Reason Suite vs the Standard Edition: The product reviewed here is the Reason 11 Suite: until now I'd aways opted for the basic non-suite versions as I didn't need the extras - mainly as I have other options e.g. 3rd-party software and live instruments, but also for the cost-saving and unwanted features.

I'm genuinely surprised at the range and value of the version 11 suite: no fillers or dodgy samples that'll never be used; no obscure and out-dated utilities.

The quality of the instruments, players, effects, samples, and utilities, is outstanding and they all feel part of the original standalone basic DAW interface without feeling like bolted-on additions.

The Mixer starts with input gain, the dynamics(compression and gate/expander) and EQ sections; then inserts and aux sends; then fader and meters.

Reason Instruments: The earliest Reason instruments and effects are still included (AFAIK nothing has ever been removed) and still eminently usable and valid. The later additions e.g. the Thor synth, The Echo delay, the SSL-style mixer and bus comp, all added value and capability.

The Reason Suite offers a full compliment of 28 top-quality instruments- from realistic emulations of real hardware instruments to cutting-edge virtual synthesis: in addition, the means to articulate the instruments in a fairly convincing way (talent aside!)- if one understands how an orchestra is situated and how it operates then Reason will allow the user to articulate that, even build-custom instruments...otherwise there is a patch for that.

The recently-released Friktion (which models string instruments) indicates that Propellerheads recognise areas for improvement and provide solutions for users - in this case the ability to manipulate the 'string' with the nuance and articulation of performance and create a more authentic, plausible sound.

Old and new instruments share workflow and interface logic.
Reason fx and utilities: There was a time when Reason (like all DAW's) was a bit lean for colour-variation and fx mojo. The in-built fx were great and still are but, at the time, there was a hunger for more and each release was hotly-anticipated. Now, everything you could want/need is included amongst the 31 available.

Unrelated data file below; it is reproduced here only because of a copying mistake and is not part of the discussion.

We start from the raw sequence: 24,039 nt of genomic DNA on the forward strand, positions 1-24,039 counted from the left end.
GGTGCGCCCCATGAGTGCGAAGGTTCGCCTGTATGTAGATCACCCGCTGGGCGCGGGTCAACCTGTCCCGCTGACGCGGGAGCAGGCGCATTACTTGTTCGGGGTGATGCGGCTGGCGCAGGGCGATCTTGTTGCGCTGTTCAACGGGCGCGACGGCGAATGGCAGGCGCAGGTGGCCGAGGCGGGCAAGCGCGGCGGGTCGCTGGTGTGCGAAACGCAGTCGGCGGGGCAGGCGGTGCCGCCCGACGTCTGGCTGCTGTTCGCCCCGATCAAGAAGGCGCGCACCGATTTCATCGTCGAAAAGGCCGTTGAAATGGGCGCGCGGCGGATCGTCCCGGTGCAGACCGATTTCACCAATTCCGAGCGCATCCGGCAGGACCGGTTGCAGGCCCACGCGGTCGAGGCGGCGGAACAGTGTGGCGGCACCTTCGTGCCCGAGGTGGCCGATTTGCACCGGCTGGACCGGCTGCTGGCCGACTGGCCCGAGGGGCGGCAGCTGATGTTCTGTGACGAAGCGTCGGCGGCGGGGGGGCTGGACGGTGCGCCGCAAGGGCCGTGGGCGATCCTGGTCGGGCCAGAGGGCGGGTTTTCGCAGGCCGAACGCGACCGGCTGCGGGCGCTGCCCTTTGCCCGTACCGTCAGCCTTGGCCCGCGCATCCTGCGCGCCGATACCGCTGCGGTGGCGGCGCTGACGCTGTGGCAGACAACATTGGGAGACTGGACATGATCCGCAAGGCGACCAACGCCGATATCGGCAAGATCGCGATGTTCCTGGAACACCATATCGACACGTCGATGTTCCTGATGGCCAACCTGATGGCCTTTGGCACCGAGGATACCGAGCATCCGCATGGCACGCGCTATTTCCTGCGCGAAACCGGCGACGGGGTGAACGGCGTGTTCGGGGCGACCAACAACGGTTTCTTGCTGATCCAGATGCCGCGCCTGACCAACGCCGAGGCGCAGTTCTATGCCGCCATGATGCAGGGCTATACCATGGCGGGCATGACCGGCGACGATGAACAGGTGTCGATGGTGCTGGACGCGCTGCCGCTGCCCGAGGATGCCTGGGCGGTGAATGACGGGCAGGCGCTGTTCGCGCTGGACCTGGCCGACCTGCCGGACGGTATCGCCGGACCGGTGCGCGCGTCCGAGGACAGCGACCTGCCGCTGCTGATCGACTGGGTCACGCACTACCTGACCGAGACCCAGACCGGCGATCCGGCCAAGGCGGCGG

The utility aspect of Reason has always been strong and rock-solid; delay-compensated stability. Crazy, complex routing of both audio and control-voltage, CV devices, a comprehensive mixer system with multiple channels, sends, inserts and auxes - plus mults. The ability to export in multiple formats or bounce specific channels or stems and time/pitch shift in high-fidelity.

The sequencer and audio/MIDI track editing is also fully-featured with assists such as quantise and groove patterns. In addition, 7 players, arpeggiators, note-generators, plus sample and .rex players offer pre-patched bread-and-butter rhythms, grooves and song starters; the players are an inspiration for sound design or creating novel and off-beat sounds.

The SSL-style mixer acts as a control centrepiece for the tracks and fx; combined with automation it acts like an instrument itself and it imprints a sonic character on the mix but in terms of dynamic speed and snapiness rather than colour.

The spectrum analyser is available on each channel and linked to the EQ.
Reason Instrument/fx product page: https://www.reasonstudios.com/en/rea...uments-effects

Price: Reason Suite 11 is £499: direct download; 74 devices (16 extra over standard version); free trial; 30-day return policy. Includes standalone DAW/devices and VT3/AU/AAX plug-in to run Reason in other DAW's/applications.

Upgrade from previous versions: £229

The standard version, Reason 11 is £309 (upgrade £119).

The entry level version is: £69

Reason pricing page: https://www.reasonstudios.com/shop/b...ware&sort=name

Propellerheads have always been reasonable(heh) and consistent with upgrade packages for existing users. Even on a budget it's possible to keep Reason relevant with access to the latest features/utilities and maintenance updates. Every version is usable and capable. Even demo mode.

The update management and sync with online account and licenses is first-rate. Stress-free.

Tech Specs: 74 devices: virtual instruments, effects and utilities...plus whatever you add!
Over 29,000 device patches, loops, and samples.
Runs on Windows/Mac.
Full extensive details can be found here: https://www.reasonstudios.com/shop/p...ason-11-suite/

VST plugin support: add any instrument or effect plugin to Reason’s rack
Delay compensation makes all signal paths play in perfect, phase-locked sync
Opens songs and synth patches made in Reason Compact - the free pocket music studio for iOS
Rack Extensions lets you expand your collection of instruments and effects from Reason Studios and 3rd party developers
Support for Ableton Link: effortlessly sync Reason and other link enabled apps over WiFi
Unlimited audio recording and instrument channels
Fully featured high-precision multitrack sequencer with Blocks mode and audio comping tools
High quality realtime time stretch & audio transpose
Pitch Edit mode for polishing your vocal recordings
Audio slicing and audio quantize—correct the timing of your audio recordings